DecimalFormat rounding changes in 8 (JEP 177)?
olivier.lagneau at oracle.com
olivier.lagneau at oracle.com
Mon May 5 08:22:34 UTC 2014
On 05/05/2014 09:59, Bernd wrote:
> Can you maybe point to the commit or Bug Number for this? The outcome of
> this correctness fit is pretty unfortunate (at least for the Number in
Initial bug Number in JDK7 is JDK-7131459:
related JDK8 bug is :
> I could imagine a new RoundingMode could help for users which insist on
> convieningly shoot themself in the foot.
> On 04/05/2014 20:41, Joe Darcy wrote:
>> On 5/4/2014 9:56 AM, solo-java-core-libs at goeswhere.com wrote:
>>> Could someone please help me understand what changes have happened in
>>> rounding in DecimalFormat in Java 8?
>>> new DecimalFormat("0.00").format(1.035) is 1.04 on Java 7, and 1.03 on
>>> Java 8. (7u25-2.3.10-1~deb7u1, openjdk build 1.8.0_05-b13 debian and
>>> Oracle build 1.8.0-b132 win64 tested).
>>> My understanding of the RoundingMode.HALF_EVEN (the default)
>>> documentation is that 1.04 is the correct answer. In fact,
>>> (0.000, 1.0035) is 1.004, and (0.0, 1.35) is 1.4. I am aware
>>> that floating point is more complex than this, and I am by no
>>> means an expert.
>> There are several inexact processes going on here. The first is the
>> decimal to binary conversion of 1.035 to a binary double value. In general,
>> decimal fractions are not exactly representable in binary. Java's semantics
>> require that on decimal to binary conversion, the double value with a
>> numerical value closest to the exact value be used, the round to nearest
>> even policy.
>> The exact numerical value of the double closest to 1.035 is
>> a value slightly *less than* 1.035. When this value is rounded to two
>> digits after the decimal point using the round to nearest even rounding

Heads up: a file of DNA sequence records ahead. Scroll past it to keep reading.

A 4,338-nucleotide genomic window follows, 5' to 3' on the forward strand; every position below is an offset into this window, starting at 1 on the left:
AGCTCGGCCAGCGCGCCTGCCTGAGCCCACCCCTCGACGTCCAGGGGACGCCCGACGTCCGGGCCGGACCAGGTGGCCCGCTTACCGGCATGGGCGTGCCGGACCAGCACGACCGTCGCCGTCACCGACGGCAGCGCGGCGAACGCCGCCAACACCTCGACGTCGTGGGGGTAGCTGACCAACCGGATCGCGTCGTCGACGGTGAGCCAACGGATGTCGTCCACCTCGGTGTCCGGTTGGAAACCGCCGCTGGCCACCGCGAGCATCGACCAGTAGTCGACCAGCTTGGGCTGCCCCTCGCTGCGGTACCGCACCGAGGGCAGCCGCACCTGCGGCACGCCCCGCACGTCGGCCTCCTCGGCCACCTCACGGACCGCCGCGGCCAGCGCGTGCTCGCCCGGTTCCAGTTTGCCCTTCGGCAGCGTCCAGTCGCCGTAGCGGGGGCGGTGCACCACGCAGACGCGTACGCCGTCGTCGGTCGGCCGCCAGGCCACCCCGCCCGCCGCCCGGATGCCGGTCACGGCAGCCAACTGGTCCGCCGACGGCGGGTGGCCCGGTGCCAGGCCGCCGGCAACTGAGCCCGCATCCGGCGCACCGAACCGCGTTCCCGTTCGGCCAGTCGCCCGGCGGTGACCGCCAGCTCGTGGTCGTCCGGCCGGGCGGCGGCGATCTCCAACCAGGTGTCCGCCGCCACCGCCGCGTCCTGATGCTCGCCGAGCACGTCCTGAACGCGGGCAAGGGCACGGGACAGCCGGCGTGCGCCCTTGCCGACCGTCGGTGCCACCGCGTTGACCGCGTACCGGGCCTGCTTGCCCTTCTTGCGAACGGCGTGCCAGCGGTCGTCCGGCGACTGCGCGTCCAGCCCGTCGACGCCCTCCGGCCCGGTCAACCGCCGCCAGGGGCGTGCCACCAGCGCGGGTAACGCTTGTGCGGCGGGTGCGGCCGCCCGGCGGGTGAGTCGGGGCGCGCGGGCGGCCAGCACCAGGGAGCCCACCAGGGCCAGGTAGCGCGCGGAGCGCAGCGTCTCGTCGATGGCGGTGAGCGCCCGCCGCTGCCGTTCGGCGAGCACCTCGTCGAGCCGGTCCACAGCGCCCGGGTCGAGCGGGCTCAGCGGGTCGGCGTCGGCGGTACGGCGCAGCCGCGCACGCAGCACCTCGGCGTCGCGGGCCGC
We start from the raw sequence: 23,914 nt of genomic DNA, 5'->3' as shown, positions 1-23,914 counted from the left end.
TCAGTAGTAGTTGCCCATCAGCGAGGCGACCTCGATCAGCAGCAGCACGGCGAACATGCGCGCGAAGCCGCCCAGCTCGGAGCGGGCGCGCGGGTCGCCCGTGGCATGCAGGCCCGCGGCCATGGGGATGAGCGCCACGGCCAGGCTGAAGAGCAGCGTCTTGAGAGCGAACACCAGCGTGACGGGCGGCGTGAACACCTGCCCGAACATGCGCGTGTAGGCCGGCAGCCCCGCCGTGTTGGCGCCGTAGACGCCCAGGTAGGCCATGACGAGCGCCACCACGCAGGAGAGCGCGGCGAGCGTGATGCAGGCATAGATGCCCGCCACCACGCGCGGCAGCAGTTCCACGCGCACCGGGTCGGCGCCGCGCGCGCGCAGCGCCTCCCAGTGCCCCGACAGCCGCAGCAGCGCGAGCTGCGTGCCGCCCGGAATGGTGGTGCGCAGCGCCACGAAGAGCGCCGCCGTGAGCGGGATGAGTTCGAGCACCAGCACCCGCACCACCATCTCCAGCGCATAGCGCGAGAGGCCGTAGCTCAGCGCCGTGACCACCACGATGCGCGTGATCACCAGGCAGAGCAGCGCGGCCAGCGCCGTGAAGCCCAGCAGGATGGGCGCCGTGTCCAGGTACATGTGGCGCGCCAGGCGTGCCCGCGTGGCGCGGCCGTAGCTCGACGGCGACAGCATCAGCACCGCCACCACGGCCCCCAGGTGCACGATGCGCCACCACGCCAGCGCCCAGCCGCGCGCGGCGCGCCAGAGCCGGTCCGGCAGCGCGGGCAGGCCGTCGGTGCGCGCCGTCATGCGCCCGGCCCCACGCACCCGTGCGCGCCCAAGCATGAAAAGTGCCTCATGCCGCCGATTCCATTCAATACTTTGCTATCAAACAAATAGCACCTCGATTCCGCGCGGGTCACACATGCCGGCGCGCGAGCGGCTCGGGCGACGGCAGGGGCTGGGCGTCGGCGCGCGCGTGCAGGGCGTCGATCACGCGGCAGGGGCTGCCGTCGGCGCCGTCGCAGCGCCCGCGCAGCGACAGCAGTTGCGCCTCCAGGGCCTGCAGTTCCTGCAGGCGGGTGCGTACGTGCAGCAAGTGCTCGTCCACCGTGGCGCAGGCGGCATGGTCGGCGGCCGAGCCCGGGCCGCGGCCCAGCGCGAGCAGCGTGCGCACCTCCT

>> mode, the numerically correct answer is 1.03 *not* 1.04.
>> A range of numbers of the real line will get converted to a particular
>> floating-point value. Some of these ranges straddle half-way points in
>> decimal. For example, the range of values that will get converted to the
>> floating-point value in question includes
>> [1.0349999999999999200639422269887290894985198974609375, 1.035]
>> The full range is
>> This range is a one-ulp (unit in the last place, see Math.ulp) wide region
>> centered on the exact floating-point value.
>> When a decimal to binary conversion occurs, the original decimal text
>> value is lost. Therefore, after the conversion, the binary double value
>> doesn't "know" it came from "1.035" or "1.03499999999999981" or something
>> The numerically correct behavior is the new behavior in JDK 8.
> Just to insist on Joe's words (Thanks Joe for the detailed reply):
> with floating-point "What You See *Is Not* What You Get" in most cases,
> and this is true with DecimalFormat when formatting double or float values.
> Don't expect exactness with floating-point. This is even true with constant
> values inside you source code like 1.035 here (which cannot be represented
> exactly in binary format).
> JDK8 fixes a bug that was discovered during JDK7 dev.
> Hope that helps,
>>> It seems that this may be new code, with a known breaking change in it:
>>>> Compatibility: On JDK 7, (correct) but altered numerical behavior will
>>>> only be enabled under an aggressive optimization flag to limit
>>>> behavioral compatibility impact in that release train. In Java SE 8,
>>>> the correct numerical behavior will always be required by the
>>> Did this materialise somewhere, and, if so, where's it documented?
>>> In summary: My tests fail on Java 8 and I'm not sure they're wrong.
>>> Any help would be appreciated, thanks.
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